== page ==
Peter Foster Tasmania Tasmanian scenery
My Reflections on the Word of God
Shall we Continue in Sin
What then shall we say? Shall we continue in sin so that grace may increase? By no means! How can we who died to sin live in it any longer? Or aren’t you aware that all of us who were baptized into Christ Jesus were baptized into His death? We therefore were buried with Him through baptism into death, in order that, just as Christ was raised from the dead through the glory of the Father, we too may walk in newness of life.
For if we have been united with Him like this in His death, we will certainly also be raised to life as He was. We know that our old self was crucified with Him so that the body of sin might be rendered powerless, that we should no longer be slaves to sin. For anyone who has died has been freed from sin.
Now if we died with Christ, we believe that we will also live with Him. For we know that since Christ was raised from the dead, He cannot die again; death no longer has dominion over Him. The death He died, He died to sin once for all; but the life He lives, He lives to God. So you too must count yourselves dead to sin, but alive to God in Christ Jesus.
Therefore do not let sin control your mortal body so that you obey its desires. Do not present the parts of your body to sin as instruments of wickedness, but present yourselves to God as those who have been brought from death to life; and present the parts of your body to Him as instruments of righteousness. For sin shall not be your master, because you are not under law, but under grace.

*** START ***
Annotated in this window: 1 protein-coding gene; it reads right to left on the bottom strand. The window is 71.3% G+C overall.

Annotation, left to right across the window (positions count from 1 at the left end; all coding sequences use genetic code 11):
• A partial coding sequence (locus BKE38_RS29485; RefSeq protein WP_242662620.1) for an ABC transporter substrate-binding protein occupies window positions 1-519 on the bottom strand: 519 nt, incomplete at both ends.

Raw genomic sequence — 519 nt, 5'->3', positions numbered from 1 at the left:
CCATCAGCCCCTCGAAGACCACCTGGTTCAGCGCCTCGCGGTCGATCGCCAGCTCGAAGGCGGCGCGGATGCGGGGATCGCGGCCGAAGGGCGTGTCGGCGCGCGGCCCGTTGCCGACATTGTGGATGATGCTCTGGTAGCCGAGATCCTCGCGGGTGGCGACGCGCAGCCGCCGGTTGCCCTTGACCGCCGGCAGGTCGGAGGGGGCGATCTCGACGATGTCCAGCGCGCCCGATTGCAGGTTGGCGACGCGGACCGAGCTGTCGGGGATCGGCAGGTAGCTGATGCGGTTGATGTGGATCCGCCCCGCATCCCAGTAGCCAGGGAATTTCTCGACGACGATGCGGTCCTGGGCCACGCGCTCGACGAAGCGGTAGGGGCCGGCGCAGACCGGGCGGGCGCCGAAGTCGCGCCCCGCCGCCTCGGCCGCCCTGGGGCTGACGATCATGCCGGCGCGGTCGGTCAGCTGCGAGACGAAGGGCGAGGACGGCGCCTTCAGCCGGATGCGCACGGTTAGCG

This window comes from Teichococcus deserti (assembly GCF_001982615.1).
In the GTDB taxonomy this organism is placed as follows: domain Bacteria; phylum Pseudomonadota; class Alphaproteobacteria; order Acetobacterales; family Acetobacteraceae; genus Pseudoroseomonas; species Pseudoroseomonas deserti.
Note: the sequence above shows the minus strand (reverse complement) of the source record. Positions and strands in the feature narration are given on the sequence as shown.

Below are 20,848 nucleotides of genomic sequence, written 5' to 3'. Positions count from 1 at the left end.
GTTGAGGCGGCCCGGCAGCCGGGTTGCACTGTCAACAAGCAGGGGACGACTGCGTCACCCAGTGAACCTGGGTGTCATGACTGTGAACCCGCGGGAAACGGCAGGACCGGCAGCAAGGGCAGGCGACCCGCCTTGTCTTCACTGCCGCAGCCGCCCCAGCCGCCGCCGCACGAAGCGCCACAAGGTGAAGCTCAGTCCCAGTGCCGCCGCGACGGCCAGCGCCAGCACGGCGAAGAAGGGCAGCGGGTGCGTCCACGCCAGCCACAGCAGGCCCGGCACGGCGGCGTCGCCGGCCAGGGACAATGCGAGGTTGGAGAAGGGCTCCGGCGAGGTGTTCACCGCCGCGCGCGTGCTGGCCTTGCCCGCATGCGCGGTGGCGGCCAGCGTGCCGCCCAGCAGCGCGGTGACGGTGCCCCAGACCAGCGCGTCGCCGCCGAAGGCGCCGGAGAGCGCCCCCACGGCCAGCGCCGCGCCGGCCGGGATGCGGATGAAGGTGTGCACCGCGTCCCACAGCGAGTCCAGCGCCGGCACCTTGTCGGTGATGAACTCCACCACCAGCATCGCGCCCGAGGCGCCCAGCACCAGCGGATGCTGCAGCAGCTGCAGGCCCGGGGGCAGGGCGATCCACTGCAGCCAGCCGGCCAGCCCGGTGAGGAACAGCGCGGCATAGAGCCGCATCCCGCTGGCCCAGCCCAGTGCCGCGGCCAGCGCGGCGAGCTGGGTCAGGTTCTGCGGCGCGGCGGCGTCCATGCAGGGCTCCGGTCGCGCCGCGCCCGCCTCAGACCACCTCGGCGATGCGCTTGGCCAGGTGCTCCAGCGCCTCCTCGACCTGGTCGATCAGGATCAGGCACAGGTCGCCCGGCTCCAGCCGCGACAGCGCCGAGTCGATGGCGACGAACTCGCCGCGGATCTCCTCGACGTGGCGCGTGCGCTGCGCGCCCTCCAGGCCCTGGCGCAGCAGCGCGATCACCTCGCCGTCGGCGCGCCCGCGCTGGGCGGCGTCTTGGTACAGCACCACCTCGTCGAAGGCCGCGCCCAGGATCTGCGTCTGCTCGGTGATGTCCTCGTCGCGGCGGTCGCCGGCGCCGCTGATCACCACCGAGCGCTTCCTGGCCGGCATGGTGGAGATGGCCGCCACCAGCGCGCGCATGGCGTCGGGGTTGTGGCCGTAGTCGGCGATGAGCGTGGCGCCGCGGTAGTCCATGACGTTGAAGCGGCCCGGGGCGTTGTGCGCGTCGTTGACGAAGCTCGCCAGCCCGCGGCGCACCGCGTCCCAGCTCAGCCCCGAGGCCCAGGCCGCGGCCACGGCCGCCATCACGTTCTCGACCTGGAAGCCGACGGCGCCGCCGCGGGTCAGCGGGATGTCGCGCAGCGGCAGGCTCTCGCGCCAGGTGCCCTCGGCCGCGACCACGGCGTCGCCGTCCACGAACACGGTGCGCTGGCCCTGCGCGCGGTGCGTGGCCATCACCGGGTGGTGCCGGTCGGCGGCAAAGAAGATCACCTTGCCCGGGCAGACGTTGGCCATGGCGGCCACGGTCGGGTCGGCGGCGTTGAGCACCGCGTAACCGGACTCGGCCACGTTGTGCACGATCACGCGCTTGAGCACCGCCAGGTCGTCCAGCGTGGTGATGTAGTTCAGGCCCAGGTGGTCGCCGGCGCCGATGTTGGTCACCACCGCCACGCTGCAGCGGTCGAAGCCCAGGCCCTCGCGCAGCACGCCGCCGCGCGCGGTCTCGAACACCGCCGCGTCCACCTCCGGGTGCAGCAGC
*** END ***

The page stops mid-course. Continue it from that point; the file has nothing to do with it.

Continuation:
Romans 6: 1-14 (Berean Study Bible)
Can we be Free From Sin in our Lifetime?
I have heard it said by a number of Christians that even though our spirits are freed from the power of sin and dead to its influence our bodies are corrupt and will unfortunately keep on sinning until Christ’s return despite our good intentions. When He returns, they say, He will give us new bodies which are incorruptible and free of sin. They infer that even though God now views us as righteous in His sight our bodies are weak and not capable of living without sin.
Yet this is not what we read above in Romans; so why would Christians say that sin will always be in our corrupted, physical bodies causing us to sin? Let’s look more closely at the scripture passage and like good Bereans try to see what Paul is telling us. Verses 6 and 7 in the AKJV says it all: “Knowing this, that our old man is crucified with him, that the body of sin might be destroyed, that from now on we should not serve sin. For he that is dead is freed from sin” (Romans 6:6-7). If we are freed from sin, as Paul relates in his letter, then we should no longer be under any obligation to obey it. And to emphasise the point Paul directly compares our death to sin to the death of Christ on the cross. As God raised Jesus to new life so our death to sin frees us from its power, and gives us new life so we can instead serve God in righteousness.
Think about it: Jesus had a physical body just like ours. Even though He was fully God He was also fully human. His sinless life proves that the physical human body is not patently evil or corrupted by sin, otherwise how could He live a perfectly sinless life? Sin and its control over us is a spiritual problem not a physical problem. Those who blame the body of flesh (the physical body) are just making excuses for their sinful behaviour. The scripture above proves it.

© 2019 - Peter Foster